How is Nectar Converted into Honey?

When bees collect nectar, they chemically change it by using enzymes to bring about supersaturation. In bees’ salivary glands, the enzyme invertase is produced. This is what the bees add to nectar to kick-start its transformation into honey.

Like all scientific processes, the bees’ method requires a collective effort and several precise steps. In a nutshell:

  1. Worker bees collect the nectar and store it in their honey stomach
  2. Bees add the enzyme invertase to the nectar as they carry it
  3. Invertase breaks down sucrose and converts it into fructose and glucose
  4. The worker bees transfer the nectar to the house bees, who add more enzymes to it
  5. House bees spend the next 20 minutes regurgitating and re-drinking the nectar. This breaks down the sugars even more by adding more enzymes to it
  6. The nectar is then deposited on the honeycomb
  7. The bees fan the deposited nectar with their wings to dry it out by encouraging evaporation 
  8. When the water content is between 17-18%, the bees stop fanning it
  9. The resulting honey is then moved to a storage location
  10. Through evaporation and the use of enzymes, our buzzing chemists have creates a supersaturated solution
Bees on a honeycomb on a fence

Worker bees store nectar in their honey stomach, where enzymes are added to convert sucrose into fructose and glucose. House bees then regurgitate and re-drink the nectar for 20 minutes to break it down even more. Finally, the honey is deposited onto the honeycomb, where the bees fan it with their wings to dry it out. They do this until the water content is around 17%.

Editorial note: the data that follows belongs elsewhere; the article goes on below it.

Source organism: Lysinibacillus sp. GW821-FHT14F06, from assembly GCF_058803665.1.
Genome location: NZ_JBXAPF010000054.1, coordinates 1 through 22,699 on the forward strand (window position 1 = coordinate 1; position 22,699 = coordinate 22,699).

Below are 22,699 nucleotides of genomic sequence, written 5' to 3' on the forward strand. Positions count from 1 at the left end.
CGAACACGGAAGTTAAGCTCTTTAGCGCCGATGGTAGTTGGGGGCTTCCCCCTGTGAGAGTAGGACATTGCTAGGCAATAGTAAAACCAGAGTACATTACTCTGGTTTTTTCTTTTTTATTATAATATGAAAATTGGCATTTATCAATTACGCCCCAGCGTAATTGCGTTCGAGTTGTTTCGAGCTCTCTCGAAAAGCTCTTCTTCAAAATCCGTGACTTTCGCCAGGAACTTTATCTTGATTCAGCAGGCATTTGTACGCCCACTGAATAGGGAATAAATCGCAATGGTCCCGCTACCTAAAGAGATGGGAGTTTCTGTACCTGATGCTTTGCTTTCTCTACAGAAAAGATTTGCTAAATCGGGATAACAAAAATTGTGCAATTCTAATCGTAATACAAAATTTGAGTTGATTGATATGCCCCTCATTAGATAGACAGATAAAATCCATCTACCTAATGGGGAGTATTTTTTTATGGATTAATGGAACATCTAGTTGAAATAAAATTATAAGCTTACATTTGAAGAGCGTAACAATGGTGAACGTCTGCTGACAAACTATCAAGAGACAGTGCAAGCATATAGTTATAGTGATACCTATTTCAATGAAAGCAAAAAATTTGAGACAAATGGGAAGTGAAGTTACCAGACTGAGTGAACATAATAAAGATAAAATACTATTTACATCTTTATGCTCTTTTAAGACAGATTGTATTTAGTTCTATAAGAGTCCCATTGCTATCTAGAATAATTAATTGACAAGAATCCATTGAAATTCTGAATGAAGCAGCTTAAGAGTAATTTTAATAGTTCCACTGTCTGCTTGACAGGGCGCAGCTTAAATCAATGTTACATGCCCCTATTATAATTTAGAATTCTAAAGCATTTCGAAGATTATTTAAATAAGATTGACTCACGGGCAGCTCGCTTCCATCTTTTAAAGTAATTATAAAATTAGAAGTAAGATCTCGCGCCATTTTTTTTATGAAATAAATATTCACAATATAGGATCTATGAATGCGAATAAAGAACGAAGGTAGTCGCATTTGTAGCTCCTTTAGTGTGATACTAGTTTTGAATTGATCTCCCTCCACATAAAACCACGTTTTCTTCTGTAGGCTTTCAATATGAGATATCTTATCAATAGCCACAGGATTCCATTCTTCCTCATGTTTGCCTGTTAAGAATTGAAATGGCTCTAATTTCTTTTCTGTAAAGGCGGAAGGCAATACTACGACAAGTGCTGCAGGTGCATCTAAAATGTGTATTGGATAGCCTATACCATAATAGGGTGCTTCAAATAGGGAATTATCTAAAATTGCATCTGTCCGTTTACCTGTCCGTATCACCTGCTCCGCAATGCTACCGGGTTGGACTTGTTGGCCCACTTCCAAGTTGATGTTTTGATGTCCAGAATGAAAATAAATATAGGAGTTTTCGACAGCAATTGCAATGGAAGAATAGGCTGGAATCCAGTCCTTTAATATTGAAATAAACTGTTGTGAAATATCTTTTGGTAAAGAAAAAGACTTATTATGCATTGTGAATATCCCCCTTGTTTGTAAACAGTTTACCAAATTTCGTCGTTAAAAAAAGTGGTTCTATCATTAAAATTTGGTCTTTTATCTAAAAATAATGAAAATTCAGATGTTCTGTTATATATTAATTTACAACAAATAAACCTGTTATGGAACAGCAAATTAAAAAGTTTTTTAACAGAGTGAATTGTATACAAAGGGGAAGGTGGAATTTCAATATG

Use of Enzymes

Enzymes are important organic compounds that are produced by all living organisms. They help accelerate biochemical reactions and are crucial to all metabolic processes.

When bees make honey, there are several enzymes that they add:

  • Invertase catalyses the hydrolysis of sucrose into simple sugars
  • Amylase catalyses the breakdown of starch (amylose) into glucose
  • Glucose oxidase is produced in the bees’ honey stomach and catalyses the oxidation of glucose into hydrogen peroxide and gluconic acid
  • Catalase catalyses the decomposition of hydrogen peroxide into water and oxygen

Why Doesn’t Honey Go Bad?

The oldest sample of honey has been dated back to Ancient Egypt, with an approximate age stamp of 3,000 years – and it is still edible. So what keeps honey preserved for such a long time?

There are several factors that play into this sweet treat’s immortal powers. The combination of hydrogen peroxide, low water content, low water activity and an acidic pH provide a protective barrier against bacteria that will help honey last forever.